‘Cobra Kai’ review: ‘All In’

Season 2, Episode 5
“All In”
Available on YouTube Premium

As we’ve learned on this series, actions have dire consequences. Last episode, we found out that Kreese (Martin Kove) physically assaulted Demetri (Gianni Decenzo) and sent him away with a bloody nose. For most, revenge is a dish best served cold. But for Demetri, revenge is a dish served passive aggressively: he’s taken to the Internet and written a scathing Yelp review where he calls Johnny (William Zabka) and Kreese insane. And, also, that the facility is in need of a facelift despite looking “badass on the outside”. But, it’s that first part that haunts Demetri more than anything and raises the ire of his childhood friend, Eli, AKA “Hawk” (Jacob Bertrand). His eyes are cold and his jaw is clenched…but there’s something else there other than anger.

It runs in juxtaposition with the episode’s start: a flashback to Eli’s life prior to Cobra Kai. Eli’s mother is on the phone with his school to demand that they do something about the kids who bully him on a daily basis. And then there’s Eli, wearing an ugly sweater and slacks and a full head of hair with tears running down his face. She’s fire and brimstone until they tell her that they’ll make an anti-bullying announcement to the entire school — which, for Eli, is even worse because he’s the one who deals with the backlash and ridicule following a decision like that. Bertrand is outstanding here, portraying an emotionally scarred kid stuck in his own personal hell, which might resonate with many younger viewers whose parents, as well-meaning as they are, cannot possibly comprehend what their children might go through at the hands of cruel kids on a daily basis.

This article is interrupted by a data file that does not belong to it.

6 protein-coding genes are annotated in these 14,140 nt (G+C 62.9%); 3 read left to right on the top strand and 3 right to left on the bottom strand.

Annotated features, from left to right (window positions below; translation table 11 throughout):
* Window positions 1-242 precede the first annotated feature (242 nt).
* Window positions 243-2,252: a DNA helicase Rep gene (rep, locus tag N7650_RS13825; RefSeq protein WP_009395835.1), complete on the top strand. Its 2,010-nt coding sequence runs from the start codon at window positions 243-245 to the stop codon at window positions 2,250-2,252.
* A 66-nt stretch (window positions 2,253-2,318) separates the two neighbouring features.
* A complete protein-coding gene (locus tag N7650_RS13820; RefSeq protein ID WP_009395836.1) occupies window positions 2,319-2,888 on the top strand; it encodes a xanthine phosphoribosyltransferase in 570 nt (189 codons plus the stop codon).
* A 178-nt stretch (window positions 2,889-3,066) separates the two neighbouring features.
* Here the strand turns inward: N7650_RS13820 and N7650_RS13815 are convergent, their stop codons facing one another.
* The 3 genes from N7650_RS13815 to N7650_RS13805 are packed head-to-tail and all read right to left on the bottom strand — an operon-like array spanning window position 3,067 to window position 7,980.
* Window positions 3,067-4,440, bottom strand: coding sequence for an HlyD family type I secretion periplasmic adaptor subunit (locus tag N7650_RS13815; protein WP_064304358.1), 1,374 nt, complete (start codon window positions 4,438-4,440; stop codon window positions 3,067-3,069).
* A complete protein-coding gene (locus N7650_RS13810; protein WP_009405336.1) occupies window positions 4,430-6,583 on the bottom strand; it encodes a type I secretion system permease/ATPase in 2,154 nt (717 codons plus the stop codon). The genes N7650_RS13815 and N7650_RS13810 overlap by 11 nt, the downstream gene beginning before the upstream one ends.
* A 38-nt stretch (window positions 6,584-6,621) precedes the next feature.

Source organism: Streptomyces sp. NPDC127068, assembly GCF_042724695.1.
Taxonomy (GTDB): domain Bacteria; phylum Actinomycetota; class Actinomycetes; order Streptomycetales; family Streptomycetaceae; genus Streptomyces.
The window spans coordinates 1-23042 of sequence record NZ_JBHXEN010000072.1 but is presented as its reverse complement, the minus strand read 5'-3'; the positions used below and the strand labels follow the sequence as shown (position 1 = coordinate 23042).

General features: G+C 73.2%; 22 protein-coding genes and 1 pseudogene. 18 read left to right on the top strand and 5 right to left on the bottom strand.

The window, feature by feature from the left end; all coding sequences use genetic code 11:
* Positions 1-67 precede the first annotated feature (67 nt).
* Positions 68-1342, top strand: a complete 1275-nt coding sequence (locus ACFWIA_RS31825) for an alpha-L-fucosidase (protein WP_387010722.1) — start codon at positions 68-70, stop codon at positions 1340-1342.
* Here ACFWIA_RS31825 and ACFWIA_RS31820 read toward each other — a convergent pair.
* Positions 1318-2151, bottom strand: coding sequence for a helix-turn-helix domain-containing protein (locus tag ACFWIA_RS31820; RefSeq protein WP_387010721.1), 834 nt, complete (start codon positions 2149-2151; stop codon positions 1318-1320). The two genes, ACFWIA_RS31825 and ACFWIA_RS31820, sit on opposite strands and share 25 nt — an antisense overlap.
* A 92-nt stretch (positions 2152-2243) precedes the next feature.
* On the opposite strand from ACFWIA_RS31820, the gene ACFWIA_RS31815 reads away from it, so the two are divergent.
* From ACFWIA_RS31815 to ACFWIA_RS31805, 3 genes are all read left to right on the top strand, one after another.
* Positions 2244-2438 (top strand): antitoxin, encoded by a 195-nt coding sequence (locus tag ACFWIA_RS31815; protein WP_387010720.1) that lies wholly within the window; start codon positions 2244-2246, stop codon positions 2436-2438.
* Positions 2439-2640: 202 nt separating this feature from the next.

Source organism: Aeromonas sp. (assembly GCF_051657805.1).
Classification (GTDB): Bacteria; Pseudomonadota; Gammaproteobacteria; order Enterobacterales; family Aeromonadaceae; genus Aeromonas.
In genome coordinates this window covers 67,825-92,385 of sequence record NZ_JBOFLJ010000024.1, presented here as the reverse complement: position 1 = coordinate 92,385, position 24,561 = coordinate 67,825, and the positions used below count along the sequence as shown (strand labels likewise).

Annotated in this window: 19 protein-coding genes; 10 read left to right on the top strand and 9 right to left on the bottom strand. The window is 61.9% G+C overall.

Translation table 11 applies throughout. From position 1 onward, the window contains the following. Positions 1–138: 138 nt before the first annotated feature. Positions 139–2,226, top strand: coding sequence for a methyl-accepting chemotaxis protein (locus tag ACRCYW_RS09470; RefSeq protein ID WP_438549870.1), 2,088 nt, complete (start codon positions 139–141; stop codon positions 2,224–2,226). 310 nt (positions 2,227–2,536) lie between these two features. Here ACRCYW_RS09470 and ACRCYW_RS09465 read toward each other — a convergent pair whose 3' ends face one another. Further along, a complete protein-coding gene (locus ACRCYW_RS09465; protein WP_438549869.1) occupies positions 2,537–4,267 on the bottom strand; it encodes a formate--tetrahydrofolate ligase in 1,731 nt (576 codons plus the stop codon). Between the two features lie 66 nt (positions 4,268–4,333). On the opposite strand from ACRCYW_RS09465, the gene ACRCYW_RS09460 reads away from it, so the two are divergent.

It’s interesting to see Eli in such a low place because Demetri almost has this very same moment late in “All In”, confessing to Daniel (Ralph Macchio) everything about his personal life when Eli was his only friend before Eli and others decided to be “cool” and enlist in Cobra Kai. Demetri wants what Eli has but what he doesn’t seem to be aware of is how fortunate he is to be under Daniel’s wing. Eli certainly got his sought-after popularity — but it cost him his innocence and, in a manner of speaking, his soul. And it seems fateful that, much like Daniel and Johnny, Eli and Demetri are destined to clash.

If we’re headed for a big blow-off in the finale, then one might be tempted to call “All In”, the hump of the 2nd season of “Cobra Kai”, the show’s mid-term. It mostly delivers.